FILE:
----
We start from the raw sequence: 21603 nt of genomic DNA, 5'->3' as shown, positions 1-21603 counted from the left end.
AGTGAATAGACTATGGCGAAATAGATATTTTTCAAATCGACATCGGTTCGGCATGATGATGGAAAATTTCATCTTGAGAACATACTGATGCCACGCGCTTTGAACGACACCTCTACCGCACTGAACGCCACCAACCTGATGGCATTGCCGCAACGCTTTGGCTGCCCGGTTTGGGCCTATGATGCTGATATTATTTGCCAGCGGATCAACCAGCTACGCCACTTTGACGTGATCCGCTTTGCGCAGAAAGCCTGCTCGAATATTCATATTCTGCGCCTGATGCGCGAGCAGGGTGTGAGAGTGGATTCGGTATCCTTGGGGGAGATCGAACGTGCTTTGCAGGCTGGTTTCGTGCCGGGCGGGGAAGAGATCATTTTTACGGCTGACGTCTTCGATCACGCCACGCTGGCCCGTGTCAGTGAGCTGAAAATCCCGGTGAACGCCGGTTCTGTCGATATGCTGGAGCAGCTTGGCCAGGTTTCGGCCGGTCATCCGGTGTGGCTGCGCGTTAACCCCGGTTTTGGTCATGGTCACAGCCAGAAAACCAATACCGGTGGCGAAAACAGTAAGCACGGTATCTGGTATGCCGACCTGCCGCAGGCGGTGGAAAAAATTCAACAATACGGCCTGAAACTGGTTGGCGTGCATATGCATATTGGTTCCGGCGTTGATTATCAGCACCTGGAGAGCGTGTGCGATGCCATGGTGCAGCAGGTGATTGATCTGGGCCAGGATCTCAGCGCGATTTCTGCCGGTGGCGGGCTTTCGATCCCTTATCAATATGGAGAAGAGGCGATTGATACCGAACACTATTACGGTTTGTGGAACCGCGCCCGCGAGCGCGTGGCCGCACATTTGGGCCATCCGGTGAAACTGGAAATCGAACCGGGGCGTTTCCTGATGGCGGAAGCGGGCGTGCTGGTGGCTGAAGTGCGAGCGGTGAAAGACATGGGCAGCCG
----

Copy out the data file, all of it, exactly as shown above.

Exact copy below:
We start from the raw sequence: 21603 nt of genomic DNA, 5'->3' as shown, positions 1-21603 counted from the left end.
AGTGAATAGACTATGGCGAAATAGATATTTTTCAAATCGACATCGGTTCGGCATGATGATGGAAAATTTCATCTTGAGAACATACTGATGCCACGCGCTTTGAACGACACCTCTACCGCACTGAACGCCACCAACCTGATGGCATTGCCGCAACGCTTTGGCTGCCCGGTTTGGGCCTATGATGCTGATATTATTTGCCAGCGGATCAACCAGCTACGCCACTTTGACGTGATCCGCTTTGCGCAGAAAGCCTGCTCGAATATTCATATTCTGCGCCTGATGCGCGAGCAGGGTGTGAGAGTGGATTCGGTATCCTTGGGGGAGATCGAACGTGCTTTGCAGGCTGGTTTCGTGCCGGGCGGGGAAGAGATCATTTTTACGGCTGACGTCTTCGATCACGCCACGCTGGCCCGTGTCAGTGAGCTGAAAATCCCGGTGAACGCCGGTTCTGTCGATATGCTGGAGCAGCTTGGCCAGGTTTCGGCCGGTCATCCGGTGTGGCTGCGCGTTAACCCCGGTTTTGGTCATGGTCACAGCCAGAAAACCAATACCGGTGGCGAAAACAGTAAGCACGGTATCTGGTATGCCGACCTGCCGCAGGCGGTGGAAAAAATTCAACAATACGGCCTGAAACTGGTTGGCGTGCATATGCATATTGGTTCCGGCGTTGATTATCAGCACCTGGAGAGCGTGTGCGATGCCATGGTGCAGCAGGTGATTGATCTGGGCCAGGATCTCAGCGCGATTTCTGCCGGTGGCGGGCTTTCGATCCCTTATCAATATGGAGAAGAGGCGATTGATACCGAACACTATTACGGTTTGTGGAACCGCGCCCGCGAGCGCGTGGCCGCACATTTGGGCCATCCGGTGAAACTGGAAATCGAACCGGGGCGTTTCCTGATGGCGGAAGCGGGCGTGCTGGTGGCTGAAGTGCGAGCGGTGAAAGACATGGGCAGCCG